Lisbon Conference "On RFID – The next step to the Internet of Things"

By EDRi · November 21, 2007

(Dieser Artikel ist auch in deutscher Sprache verfügbar)

Last week the conference “On RFID”, organised by the Portuguese Presidency
with support of the European Commission DG Information Society, took place
in Lisbon. During the one and a half days of the conference a number of
topics were discussed, that could be crucial for the future development of
RFID technology.

Privacy and security were the topics of a panel discussion held during the
morning of the first day. The participants in this discussion,
representatives of industry, consumer, data protection and international
organisations, all shared the opinion that security and privacy by design is
the proper way for advancements of RFID technology. As Reinhard Posch,
representative of the European Network and Information Security Agency
(ENISA), stated, the assumption that cloning of RFID tags is too expensive
to constitute a risk, is not sustainable. Therefore, the utilisation of
strong cryptography will be necessary to technically ensure a proper level
of data protection.

With regards to data protection in the field of RFID, Peter Hustinx, the
European Data Protection Supervisor, stated in his intervention that first
it is necessary to properly implement the data protection rules that
already exist and that probably some clarifications of these rules (as the
one on the concept of personal data by the Article 29 working party) need to
be made to ensure that they are understood and implemented correctly. At the
end of this process it might well turn out that additional regulations are
needed to address new problems that might arise when implementing and
deploying RFID technology. According to Mr. Hustinx, a key issue that should
be addressed in RFID research is, that users get control over the technology
and that they are enabled to explicitly opt-in to the use of RFID, if they
so wish.

Among the participants of the conference was Humberto Morán, founder
and director of Friendly Technologies Ltd. His company claims to have
invented “a privacy-friendly system for the tracking and control of mobile
objects using RFID tags, which cannot be interrogated by unauthorised
readers” (patent pending). The main concept of this system is to protect the
data on every RFID tag with a password and to hand over the password with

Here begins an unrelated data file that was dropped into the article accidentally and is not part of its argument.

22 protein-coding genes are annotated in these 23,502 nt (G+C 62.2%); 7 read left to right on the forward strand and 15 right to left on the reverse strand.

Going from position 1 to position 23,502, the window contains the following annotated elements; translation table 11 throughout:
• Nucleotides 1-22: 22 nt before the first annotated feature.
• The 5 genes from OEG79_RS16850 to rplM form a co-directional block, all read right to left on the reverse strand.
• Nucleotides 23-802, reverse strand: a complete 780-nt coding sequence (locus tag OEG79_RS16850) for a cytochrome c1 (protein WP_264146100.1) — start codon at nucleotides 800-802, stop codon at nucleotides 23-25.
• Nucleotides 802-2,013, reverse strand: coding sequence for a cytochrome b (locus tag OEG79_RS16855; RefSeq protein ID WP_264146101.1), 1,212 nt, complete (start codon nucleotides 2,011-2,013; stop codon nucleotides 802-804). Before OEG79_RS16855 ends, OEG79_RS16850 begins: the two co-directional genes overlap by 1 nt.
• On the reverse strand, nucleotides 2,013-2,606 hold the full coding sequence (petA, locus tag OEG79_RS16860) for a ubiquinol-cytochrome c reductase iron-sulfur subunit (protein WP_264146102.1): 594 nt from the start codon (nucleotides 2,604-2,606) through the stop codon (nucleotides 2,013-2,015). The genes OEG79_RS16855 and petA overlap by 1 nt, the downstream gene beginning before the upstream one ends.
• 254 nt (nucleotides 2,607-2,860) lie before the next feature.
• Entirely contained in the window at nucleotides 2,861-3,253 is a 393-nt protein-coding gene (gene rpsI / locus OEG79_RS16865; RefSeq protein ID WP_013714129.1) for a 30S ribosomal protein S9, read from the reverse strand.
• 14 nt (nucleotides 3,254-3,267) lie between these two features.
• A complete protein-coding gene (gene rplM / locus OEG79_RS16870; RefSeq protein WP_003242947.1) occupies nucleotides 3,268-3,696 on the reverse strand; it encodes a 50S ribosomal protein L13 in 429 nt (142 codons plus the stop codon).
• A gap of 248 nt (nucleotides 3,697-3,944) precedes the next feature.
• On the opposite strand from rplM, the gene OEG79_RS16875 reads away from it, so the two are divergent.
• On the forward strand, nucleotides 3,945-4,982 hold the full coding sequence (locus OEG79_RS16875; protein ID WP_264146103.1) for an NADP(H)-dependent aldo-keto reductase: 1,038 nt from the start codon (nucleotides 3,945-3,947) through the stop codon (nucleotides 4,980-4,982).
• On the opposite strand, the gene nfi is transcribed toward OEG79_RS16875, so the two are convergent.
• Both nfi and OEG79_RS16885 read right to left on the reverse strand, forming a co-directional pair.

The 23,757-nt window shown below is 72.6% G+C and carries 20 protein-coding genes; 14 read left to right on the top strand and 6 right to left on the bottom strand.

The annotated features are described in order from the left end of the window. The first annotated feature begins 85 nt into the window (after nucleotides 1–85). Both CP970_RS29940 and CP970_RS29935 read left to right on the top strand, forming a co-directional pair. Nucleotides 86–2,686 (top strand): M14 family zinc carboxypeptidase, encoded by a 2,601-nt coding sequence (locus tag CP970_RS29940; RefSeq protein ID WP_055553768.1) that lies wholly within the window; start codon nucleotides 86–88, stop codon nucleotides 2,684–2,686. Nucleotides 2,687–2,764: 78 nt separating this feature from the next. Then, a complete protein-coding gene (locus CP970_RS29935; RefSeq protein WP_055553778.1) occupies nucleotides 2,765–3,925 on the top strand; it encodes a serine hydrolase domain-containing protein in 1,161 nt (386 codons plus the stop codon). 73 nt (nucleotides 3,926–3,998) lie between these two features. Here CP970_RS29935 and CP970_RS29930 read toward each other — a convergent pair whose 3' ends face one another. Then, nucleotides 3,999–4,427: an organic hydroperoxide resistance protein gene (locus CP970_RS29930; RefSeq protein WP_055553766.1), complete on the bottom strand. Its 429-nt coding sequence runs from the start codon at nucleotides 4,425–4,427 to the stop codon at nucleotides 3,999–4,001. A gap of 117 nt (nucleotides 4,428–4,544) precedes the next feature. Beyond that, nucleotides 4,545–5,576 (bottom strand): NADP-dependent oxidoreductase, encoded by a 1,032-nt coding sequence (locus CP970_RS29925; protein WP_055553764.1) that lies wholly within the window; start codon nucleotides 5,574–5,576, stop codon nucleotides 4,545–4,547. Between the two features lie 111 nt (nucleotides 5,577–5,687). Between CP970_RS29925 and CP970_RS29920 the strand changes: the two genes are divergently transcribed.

the movement of the object from one RFID reader to another. Once the
ownership of a tagged object changes the owner also has to hand over the
password to the new owner and delete it from his own systems. While this
concept certainly has the potential to significantly strengthen the control
of individuals in RFID systems, its suitability for real world applications
has still to be proven. To this end, Friendly Technologies is currently
looking for adequate funding.

Not only privacy and security are limiting factors for the development of
RFID systems. While the size of the silicon chips can be further decreased
(more or less constantly following Moore’s law), physical limits hinder a
further significant reduction of the size of the antennas of RFID Tags. A
way to overcome these limitations would be to use higher frequencies for the
communication between Tags and Readers, but this again would be subject to
limitations due to an increased sensitivity to interferences. Therefore, it
was said, a further decrease in the size of RFID Tags is not to be expected
in the near future.

With regards to RFID research in Europe, a RFID Reference Model developed by
the Cluster of European RFID Projects, was presented at the conference. This
Reference Model depicts eight main RFID application fields (from “Logistical
Tracking & Tracing of Goods” to “Public Services”) and research topics
relevant to them.

In the morning session of the second conference day, RFID governance issues
were discussed. Problems here are similar to the situation with the Domain
Name Service (DNS) for Internet domain names, since EPCGlobal’s Object Name
Service (ONS; which provides for tagged objects a service similar to the
DNS) is designed to have one central managing authority (like ICANN for
DNS). Given the dominant position of the US government with regards to ICANN
it is certainly very unlikely that a central component of a future Internet
of Things will remain undisputed amongst countries. Therefore a design
should be found that allows for a decentralised architecture.

As this conference showed, there are many problems that have to be resolved
on the way to an Internet of Things. Privacy and security are now clearly
topics that have to be addressed and properly answered before a large scale
deployment of RFID technology is possible and acceptable. It will however
take a while until these answers are implemented and available in
technology. As Sanjay Sarma from MIT Auto-ID Labs mentioned in the closing
session of the conference, encryption on passive cheap RFID Tags is still
five years away.

On RFID – The next step to the Internet of Things

Article 29 Working Party: Opinion No. 4/2007 on the concept of personal data

Patent application: Privacy-friendly RFID system prevents unauthorised
interrogation of RFID tags

Moore’s law’s_law

RFID Reference Model

Cluster of European RFID Projects (CERP)

MIT Auto-ID Lab

(contribution by Andreas Krisch – EDRI-member VIBE!AT)